Whether Cousins returns for his sixth season as a Redskin may take the next six months to play out.
On Sunday, Cousins was at the NFC championship game at Atlanta’s Georgia Dome, along with his wife, Julie, a Georgia native, and 71,125 others, cheering the offensive fireworks as the Falcons routed Green Bay, 44-21, to earn a trip to the Super Bowl.
Cousins’s presence triggered immediate speculation, as did his Instagram post from the scene. Was Cousins simply voicing his enthusiasm and respect for the expertise of quarterbacks Matt Ryan and Rodgers? Or was it an artful provocation related to his uncertain contract status in Washington? A double-entendre intended to remind the Redskins’ front office that he not only intends to be Super Bowl-ready next season but also shares a mutual admiration with Falcons offensive coordinator Kyle Shanahan, favored to become the next head coach of the quarterback-needy San Francisco 49ers?
“Negotiating,” wrote one former NFC East general manager in an email exchange, asked how he viewed Cousins’s presence at the Georgia Dome.
Former Redskin Brian Mitchell, now a radio host for ESPN980, saw nothing of the sort. “I didn’t read anything into it,” Mitchell replied, asked about Cousins’s Instagram post, which read: “Watching two of the best in the world do what they do & taking notes to make it to this game next year — score a lot of points!”
Said Mitchell: “I felt he was just commenting on the game. I don’t think Kirk plays the message game.”
Amy Trask, former CEO of the Oakland Raiders, cautioned against drawing conclusions about what was behind Cousins’s social media comments. “Far better for Washington to focus on whether it wishes to retain Kirk [and at what cost it believes appropriate to do so] than to focus on whether his social media chitter-chatter was intended to send a message,” Trask wrote in an email exchange.
Agent Leigh Steinberg, whose roster of elite quarterback clients over the decades has included Troy Aikman, Warren Moon and Steve Young, said he viewed Cousins’s attendance at the NFC championship game as entirely positive — a reflection of Cousins’s intense desire to reach the playoffs and an admiration for a high-scoring offense. Steinberg noted that he’d had numerous clients over the years who’d missed out on the playoffs and attended postseason games and Super Bowls as motivation.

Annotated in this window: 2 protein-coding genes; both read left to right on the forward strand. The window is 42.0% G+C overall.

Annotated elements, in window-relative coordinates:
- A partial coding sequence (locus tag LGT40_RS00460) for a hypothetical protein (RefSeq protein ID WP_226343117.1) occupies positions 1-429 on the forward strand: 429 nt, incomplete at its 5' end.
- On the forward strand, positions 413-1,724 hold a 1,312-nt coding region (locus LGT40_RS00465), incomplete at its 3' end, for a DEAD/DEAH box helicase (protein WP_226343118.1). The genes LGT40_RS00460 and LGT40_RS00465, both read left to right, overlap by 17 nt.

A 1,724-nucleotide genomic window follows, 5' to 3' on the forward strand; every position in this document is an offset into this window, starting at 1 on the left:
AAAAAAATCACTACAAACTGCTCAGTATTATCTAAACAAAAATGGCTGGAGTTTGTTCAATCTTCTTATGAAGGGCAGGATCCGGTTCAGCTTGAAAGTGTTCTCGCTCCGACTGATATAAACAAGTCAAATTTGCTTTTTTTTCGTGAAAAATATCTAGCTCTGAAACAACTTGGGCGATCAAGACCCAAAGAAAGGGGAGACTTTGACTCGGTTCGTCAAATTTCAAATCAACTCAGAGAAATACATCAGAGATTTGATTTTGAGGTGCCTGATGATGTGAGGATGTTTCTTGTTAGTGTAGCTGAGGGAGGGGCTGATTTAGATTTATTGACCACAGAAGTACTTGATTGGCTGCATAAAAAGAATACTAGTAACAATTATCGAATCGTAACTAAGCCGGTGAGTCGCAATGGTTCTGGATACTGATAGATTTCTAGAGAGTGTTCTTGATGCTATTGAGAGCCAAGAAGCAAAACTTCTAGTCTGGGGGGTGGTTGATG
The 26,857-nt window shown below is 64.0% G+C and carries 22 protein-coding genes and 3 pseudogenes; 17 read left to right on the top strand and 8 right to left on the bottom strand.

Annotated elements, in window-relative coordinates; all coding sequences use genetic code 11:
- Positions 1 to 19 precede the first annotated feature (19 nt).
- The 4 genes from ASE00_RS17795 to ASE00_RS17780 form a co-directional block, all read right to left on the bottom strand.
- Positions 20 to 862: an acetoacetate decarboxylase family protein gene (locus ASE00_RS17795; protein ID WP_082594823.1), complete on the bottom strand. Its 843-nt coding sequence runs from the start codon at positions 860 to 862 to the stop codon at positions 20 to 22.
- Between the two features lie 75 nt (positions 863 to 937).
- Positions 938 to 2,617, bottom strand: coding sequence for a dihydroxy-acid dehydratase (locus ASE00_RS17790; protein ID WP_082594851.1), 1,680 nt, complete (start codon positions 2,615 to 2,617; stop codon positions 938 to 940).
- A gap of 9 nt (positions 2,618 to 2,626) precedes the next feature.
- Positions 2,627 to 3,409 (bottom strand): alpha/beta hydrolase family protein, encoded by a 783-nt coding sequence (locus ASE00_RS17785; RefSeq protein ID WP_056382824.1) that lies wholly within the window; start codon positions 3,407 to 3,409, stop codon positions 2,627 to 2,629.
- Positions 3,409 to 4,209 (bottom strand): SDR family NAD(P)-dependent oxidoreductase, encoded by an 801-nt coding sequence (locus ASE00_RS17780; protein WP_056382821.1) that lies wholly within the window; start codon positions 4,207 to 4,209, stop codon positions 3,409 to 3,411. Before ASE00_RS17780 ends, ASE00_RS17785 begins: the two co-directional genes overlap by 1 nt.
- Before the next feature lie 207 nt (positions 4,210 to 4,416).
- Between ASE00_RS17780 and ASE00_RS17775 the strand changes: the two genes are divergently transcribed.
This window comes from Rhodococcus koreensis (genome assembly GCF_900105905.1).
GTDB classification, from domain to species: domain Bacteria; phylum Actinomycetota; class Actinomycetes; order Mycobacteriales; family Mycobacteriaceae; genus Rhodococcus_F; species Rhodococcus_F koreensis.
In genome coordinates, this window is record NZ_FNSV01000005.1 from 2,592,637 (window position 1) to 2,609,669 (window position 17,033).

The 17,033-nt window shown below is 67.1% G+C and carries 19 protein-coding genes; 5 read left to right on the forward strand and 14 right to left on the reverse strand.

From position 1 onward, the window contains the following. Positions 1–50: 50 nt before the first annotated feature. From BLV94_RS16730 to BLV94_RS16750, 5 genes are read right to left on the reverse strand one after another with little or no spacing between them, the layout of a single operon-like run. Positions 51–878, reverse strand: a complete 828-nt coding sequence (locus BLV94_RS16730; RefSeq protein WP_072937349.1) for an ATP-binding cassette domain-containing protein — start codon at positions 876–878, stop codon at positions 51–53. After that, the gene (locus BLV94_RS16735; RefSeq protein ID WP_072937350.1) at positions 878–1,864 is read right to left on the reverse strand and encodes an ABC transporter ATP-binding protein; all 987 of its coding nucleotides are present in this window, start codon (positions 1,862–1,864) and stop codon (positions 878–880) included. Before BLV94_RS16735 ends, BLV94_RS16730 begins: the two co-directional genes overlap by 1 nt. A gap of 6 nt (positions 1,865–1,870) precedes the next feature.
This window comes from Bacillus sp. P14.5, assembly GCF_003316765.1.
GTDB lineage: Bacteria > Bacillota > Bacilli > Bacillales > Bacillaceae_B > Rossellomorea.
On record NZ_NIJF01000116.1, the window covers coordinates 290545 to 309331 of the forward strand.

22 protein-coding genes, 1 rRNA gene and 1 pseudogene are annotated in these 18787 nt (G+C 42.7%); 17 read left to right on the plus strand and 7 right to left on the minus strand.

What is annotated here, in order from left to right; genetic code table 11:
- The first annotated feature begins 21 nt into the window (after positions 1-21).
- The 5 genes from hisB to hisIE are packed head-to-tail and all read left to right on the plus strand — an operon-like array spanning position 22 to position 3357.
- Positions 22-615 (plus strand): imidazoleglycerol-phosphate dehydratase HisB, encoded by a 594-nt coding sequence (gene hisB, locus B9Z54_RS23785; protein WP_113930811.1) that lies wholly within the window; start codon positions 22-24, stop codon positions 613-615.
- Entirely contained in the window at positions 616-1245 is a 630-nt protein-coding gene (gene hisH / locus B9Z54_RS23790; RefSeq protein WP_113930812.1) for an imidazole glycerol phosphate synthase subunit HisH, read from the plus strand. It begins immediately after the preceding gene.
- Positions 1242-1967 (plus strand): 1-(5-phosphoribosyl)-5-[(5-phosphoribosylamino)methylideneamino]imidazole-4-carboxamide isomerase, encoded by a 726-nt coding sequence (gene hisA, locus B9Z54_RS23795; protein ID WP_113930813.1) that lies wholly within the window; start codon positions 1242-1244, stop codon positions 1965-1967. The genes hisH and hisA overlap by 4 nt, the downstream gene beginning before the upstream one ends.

To NFL Network analyst Charley Casserly, a former general manager with the Redskins and Houston Texans, it mattered not what Cousins was saying, if anything, via his Instagram post. “It’s immaterial,” Casserly said in a telephone interview. “The Redskins have the leverage. They hold the franchise tag on him.”
Cousins, 28, is due to become an unrestricted free agent this offseason, able to sign with any NFL team willing to pay him unless the Redskins sign him to a long-term contract or prevent him from leaving by using the NFL’s franchise tag for a second consecutive year.
ESPN analyst Andrew Brandt, a former NFL agent and former Green Bay vice president, saw no gamesmanship in Cousins attending the Falcons-Packers game.
“I don’t see him as a person to have ulterior motives with social media or to even be thinking that way,” Brandt said of Cousins.
By all accounts, the Redskins intend to keep Cousins after he led them to their first back-to-back winning seasons in 20 years, although his shaky performance down the stretch left the team 8-7-1 and shut out of the playoffs.
Multiple scenarios are in play, whether the Redskins strike a long-term deal or revert to the franchise tag.
A long-term deal would likely include a guarantee of $50 million to $60 million and an annual salary approaching $24 million. In last year’s failed negotiations, the Redskins didn’t budge from a $16 million offer, while Cousins sought $20 million — which is roughly what he ended up getting paid via the one-year franchise tag.
In Brandt’s view, the leverage in contract talks shifts to the team when the tag is an option. “When you have the tag, you have a backstop,” he explained.
In Brandt’s experience, players prefer the security of a long-term deal rather than a one-year salary, however handsome. He expects the Redskins to negotiate aggressively, knowing the franchise tag is in their back pocket. If the two sides can’t agree on a suitable annual salary and guarantee money by July 15, the franchise tag applies — barring a trade.
Steinberg said that while the Redskins certainly had the right to franchise Cousins a second time, doing so, he cautioned, wouldn’t be ideal for either party.
“A long-term contract stabilizes the position in the eyes of the teammates, gives Cousins security,” Steinberg said, “and the second franchise exercise carries adverse consequences for the team. It is very hard to develop a franchise quarterback.”
The dilemma for the Redskins, in Steinberg’s view, is: “If not Cousins, who?”
If the Redskins use the “unrestricted” tag, Cousins could sign elsewhere, but that team would have to give the Redskins two first-round draft picks as compensation. Brandt doesn’t believe any NFL team would pay that steep a price, noting that NFL trades are more popular debate fodder among fantasy football players than general managers. “GMs feel the currency of draft picks; they understand what picks mean in terms of purchasing power,” Brandt said.
But nothing bars the Redskins from accepting lesser compensation for Cousins — perhaps one first-round pick and lesser considerations — in a “tag and trade” deal. And the most likely partner in such a deal may well be a Shanahan-led 49ers team.